Previously “one of the city’s most underutilized downtown structures”, Mayor Lambert is credited with its current public I spoke to security, building maintenance technicians, administrators and students, one of the things I learned is that this facility is being used to assist with GED education for a number of the nearly 900 employees who lost their jobs by the closing of Quaker Fabric. I also learned that the only interior “original” to this building is the grand staircase shown below.
There was a time when the building was known to all Fall Riverites as “McWhirr’s”. Imagine Lizzie in her blue India silk bengaline inside this store moving about amongst the crowd. Imagine Lizzie taking a five fingered discount of oh, say, a pansy broach and sliding it up inside her so conveniently fitted gloved hand. Then, with a casual grace and the deportment of “a Borden” strolling towards this staircase and ascending to the second floor.
Without batting an eye nor turning her head to see if she’s being followed, she would maintain a steady but lady-like gait as she faked interest in nearby displays of hats, porcelain figurines, and petite carved bottles of French perfume. With a skill only acquired from experience, she would be diligently aware of any store employee watching her from a near distance.
Her heart beating to the exhiliarating thrill of this familiar challenge and satisfied no one was following, she would turn back to the stairway and begin her descent, one lady-like step at a time. Below her she would survey the vast array of glass table top and standing shelved display cases, filled with products from near and abroad. Men, women and children busy shopping, strolling and admiring all the goods. Busy store clerks packaging purchases and preparing sales slips. Busy, busy, busy. She would survey it all, calmly determined in her objective.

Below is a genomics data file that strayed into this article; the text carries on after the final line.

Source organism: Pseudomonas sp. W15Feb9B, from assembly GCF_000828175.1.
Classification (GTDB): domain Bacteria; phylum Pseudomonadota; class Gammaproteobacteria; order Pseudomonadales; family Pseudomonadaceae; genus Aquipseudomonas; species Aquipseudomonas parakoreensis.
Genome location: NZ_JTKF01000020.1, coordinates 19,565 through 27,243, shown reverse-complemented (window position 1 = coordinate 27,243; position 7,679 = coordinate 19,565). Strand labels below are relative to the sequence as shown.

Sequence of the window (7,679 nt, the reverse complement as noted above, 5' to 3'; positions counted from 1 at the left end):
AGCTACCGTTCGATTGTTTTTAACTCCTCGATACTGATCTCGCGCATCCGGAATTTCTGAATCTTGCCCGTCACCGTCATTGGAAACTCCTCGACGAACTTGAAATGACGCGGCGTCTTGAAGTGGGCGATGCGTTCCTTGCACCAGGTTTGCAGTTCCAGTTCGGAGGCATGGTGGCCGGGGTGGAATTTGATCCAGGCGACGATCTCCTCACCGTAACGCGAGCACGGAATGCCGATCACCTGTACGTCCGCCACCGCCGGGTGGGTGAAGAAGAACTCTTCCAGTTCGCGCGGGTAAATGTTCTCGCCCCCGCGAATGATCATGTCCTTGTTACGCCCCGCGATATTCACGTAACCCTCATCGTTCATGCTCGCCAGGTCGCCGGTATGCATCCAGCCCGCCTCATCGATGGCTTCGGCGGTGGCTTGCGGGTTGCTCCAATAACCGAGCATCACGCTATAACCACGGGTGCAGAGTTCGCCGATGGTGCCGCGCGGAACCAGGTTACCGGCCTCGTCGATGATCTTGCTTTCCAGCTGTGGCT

One gloved hand on the railing, the other modestly angled upright, her fashionable cloth purse looped over it. Posture perfect, a lady of some stature, she would have looked straight ahead, a seemingly blank stare masking a steeled will. She would descend, slowly, each step measured with her resolve and comforted in the fact her broach not the least bit detected as it nestled securely inside her modestly priced but exquisitely stitched leather glove.
Pausing at the bottom step, brazenly she would hold up that gloved hand with its secret deposit and there she would act as if only adjusting the fitting. Only a moment, but pause enough to quickly ascertain once more with a quick scan if any authoritative and watchful eyes were upon her. They are not. Only a fresh-face counter girl who looks directly at her and says: “Good morning, Miss Borden”. She would respond with a tilt of the head, a forced, kindly smile, and she would begin her walk towards the front door. A slight turn to the left and she would be on her path, curving here, curving there passing the cases, dodging a small child, brushing skirts against other ladies. Closer, each step closer. The front door now in sight.
Only 32 paces,…. now 20, and the heartbeat accelerates,….. now 12, and the breathing more pronounced…..now 9, and a slightly fevered brow…..now 7 and a quivering chin….the uniformed doorman sees her approach… now 2 steps, two steps only as the doorman pulls upon the door and tips his hat…the step across the threshold…, now daylight. No arm upon hers. No hand upon her shoulder. Big exhale. The quivering chin ceases to quiver, the pulse rate subsides, the fevered brow cools in the bright sun. A liberating wave of relief engulfs her. She feels…. a profound sense of…..special achievement by way of genetic entitlement.
Actually, considering the fashions of the day, forget the broach. She could have concealed a Virginia ham under those skirts. And many of the “ladies who went a-thieving”, in fact, did just that. But not at McWhirr’s.